Zito challenged her figures, but Arenas shot back by saying her colleague Pam Foley, who was a realtor before joining the council, said the average home sale in Evergreen was around $1.3 million, which would not be affected by the measure.

The candidates were asked about new solutions to make a dent in Silicon Valley’s homeless epidemic, since homelessness in San Jose has increased by 42 percent in the last two years, despite a slew of new housing initiatives and tax funding.

Zito called for more research about the cause of homelessness, saying one-size-fits-all solutions don’t work. Arenas proposed addressing stagnant salaries and building more housing to accommodate working families.

To watch the District 8 forum, go to the start of the video.

California Senate District 15 candidates in District 8 field questions during San José Spotlight’s first night of candidate forums at CreaTV studios.

California Senate District 15

Five candidates vying to replace Sen. Jim Beall in Sacramento also took the stage, including former Assemblymember Nora Campos, Santa Clara County Supervisor Dave Cortese, Paratransit Operator Tim Gildersleeve, San Jose Councilmember Johnny Khamis and former FEC chair Ann Ravel.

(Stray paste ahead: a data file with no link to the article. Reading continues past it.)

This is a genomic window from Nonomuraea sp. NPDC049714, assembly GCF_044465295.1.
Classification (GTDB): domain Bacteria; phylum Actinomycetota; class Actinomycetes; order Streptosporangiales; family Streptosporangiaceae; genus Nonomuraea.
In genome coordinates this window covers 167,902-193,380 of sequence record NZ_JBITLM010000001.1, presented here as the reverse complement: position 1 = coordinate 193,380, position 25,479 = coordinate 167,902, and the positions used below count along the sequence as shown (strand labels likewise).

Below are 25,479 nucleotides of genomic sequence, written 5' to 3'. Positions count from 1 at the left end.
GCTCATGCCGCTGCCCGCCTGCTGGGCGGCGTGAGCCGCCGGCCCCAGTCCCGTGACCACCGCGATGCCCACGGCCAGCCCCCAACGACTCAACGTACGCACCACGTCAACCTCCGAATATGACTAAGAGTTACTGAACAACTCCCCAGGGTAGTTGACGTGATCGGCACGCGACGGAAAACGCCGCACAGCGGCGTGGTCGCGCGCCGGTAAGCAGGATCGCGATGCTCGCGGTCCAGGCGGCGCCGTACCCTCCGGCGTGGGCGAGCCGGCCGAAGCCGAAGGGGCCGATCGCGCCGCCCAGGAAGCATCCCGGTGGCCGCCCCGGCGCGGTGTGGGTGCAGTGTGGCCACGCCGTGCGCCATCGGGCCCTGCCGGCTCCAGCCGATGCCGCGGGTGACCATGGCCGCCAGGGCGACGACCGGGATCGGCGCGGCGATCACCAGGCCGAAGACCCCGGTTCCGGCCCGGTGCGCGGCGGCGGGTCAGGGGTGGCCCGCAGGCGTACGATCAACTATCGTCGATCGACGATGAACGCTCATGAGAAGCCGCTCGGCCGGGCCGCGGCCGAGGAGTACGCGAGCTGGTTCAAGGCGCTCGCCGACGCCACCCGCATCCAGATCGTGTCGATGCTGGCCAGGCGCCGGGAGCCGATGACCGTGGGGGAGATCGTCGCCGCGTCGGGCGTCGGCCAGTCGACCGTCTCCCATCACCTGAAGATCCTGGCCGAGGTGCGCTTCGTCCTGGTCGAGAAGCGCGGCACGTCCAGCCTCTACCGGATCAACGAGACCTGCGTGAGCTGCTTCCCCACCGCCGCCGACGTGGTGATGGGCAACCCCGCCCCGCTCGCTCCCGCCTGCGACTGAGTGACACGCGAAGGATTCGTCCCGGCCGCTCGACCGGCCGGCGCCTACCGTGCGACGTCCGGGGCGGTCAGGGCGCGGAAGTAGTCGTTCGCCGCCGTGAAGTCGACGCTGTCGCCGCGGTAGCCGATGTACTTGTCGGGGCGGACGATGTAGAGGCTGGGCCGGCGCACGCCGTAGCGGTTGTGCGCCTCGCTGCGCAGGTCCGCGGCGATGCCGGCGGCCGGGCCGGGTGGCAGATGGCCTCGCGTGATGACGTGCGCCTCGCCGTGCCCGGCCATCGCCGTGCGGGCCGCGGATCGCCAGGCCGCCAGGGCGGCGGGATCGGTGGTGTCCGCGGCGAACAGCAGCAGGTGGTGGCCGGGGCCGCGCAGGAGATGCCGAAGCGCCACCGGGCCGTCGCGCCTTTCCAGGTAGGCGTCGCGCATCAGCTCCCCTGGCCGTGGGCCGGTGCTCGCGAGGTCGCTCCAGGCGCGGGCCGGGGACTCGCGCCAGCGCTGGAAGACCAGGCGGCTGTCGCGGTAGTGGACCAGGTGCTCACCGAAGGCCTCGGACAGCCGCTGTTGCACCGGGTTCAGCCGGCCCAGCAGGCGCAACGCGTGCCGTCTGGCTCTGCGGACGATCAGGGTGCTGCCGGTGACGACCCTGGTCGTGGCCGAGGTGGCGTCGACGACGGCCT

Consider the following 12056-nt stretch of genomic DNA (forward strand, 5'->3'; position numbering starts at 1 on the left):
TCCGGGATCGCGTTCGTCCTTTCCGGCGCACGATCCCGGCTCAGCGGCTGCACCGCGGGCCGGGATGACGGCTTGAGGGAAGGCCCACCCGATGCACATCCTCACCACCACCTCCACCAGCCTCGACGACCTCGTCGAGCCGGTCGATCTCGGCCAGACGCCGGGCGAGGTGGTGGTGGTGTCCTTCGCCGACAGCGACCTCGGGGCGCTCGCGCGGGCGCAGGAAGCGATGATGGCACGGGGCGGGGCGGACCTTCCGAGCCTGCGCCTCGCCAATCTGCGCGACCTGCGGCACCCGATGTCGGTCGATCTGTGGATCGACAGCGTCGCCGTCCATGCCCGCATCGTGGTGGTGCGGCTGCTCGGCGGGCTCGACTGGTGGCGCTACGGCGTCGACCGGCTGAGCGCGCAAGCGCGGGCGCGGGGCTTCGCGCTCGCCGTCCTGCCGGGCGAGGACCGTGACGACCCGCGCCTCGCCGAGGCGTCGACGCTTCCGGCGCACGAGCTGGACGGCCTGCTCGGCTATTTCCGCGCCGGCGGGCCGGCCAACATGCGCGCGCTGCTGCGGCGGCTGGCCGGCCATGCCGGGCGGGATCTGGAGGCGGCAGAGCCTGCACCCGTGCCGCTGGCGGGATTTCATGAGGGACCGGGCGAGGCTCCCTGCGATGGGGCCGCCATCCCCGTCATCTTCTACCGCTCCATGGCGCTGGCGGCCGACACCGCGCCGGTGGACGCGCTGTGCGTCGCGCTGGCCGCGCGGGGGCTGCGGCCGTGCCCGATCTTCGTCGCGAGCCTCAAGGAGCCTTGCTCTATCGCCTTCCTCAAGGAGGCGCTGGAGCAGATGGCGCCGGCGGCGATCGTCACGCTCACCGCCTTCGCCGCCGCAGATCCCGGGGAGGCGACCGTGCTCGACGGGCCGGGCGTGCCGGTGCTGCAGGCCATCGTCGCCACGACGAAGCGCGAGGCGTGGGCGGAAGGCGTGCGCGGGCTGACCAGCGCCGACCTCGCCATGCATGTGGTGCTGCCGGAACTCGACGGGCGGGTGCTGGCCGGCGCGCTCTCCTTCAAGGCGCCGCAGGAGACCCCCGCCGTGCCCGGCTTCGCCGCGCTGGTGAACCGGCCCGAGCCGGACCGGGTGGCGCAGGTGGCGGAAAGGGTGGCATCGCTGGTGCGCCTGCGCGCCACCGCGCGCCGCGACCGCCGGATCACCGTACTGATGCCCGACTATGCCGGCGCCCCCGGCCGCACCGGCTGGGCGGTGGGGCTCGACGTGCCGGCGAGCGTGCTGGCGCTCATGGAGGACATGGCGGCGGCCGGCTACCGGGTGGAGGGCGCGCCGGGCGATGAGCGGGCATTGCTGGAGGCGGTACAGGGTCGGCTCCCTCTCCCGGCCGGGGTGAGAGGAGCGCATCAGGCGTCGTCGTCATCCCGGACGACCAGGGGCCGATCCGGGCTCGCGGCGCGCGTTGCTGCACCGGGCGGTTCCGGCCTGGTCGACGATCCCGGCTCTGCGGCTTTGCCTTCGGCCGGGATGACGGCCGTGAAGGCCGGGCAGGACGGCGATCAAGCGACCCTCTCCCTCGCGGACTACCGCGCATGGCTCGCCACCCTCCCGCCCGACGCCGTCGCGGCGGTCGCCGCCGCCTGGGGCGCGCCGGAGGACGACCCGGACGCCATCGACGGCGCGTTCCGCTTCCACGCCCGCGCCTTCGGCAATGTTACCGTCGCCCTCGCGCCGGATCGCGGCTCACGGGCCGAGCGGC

The candidates were asked about government overreach and state control versus local control, in light of legislation such as SB 35, which aims to streamline housing development.

Cortese said the balance needs to be protected, but supports state legislation to help ensure and expedite housing production. Khamis agrees the state is forced to step in when local governments fail to develop quickly, though it can lead to confusion in local planning departments.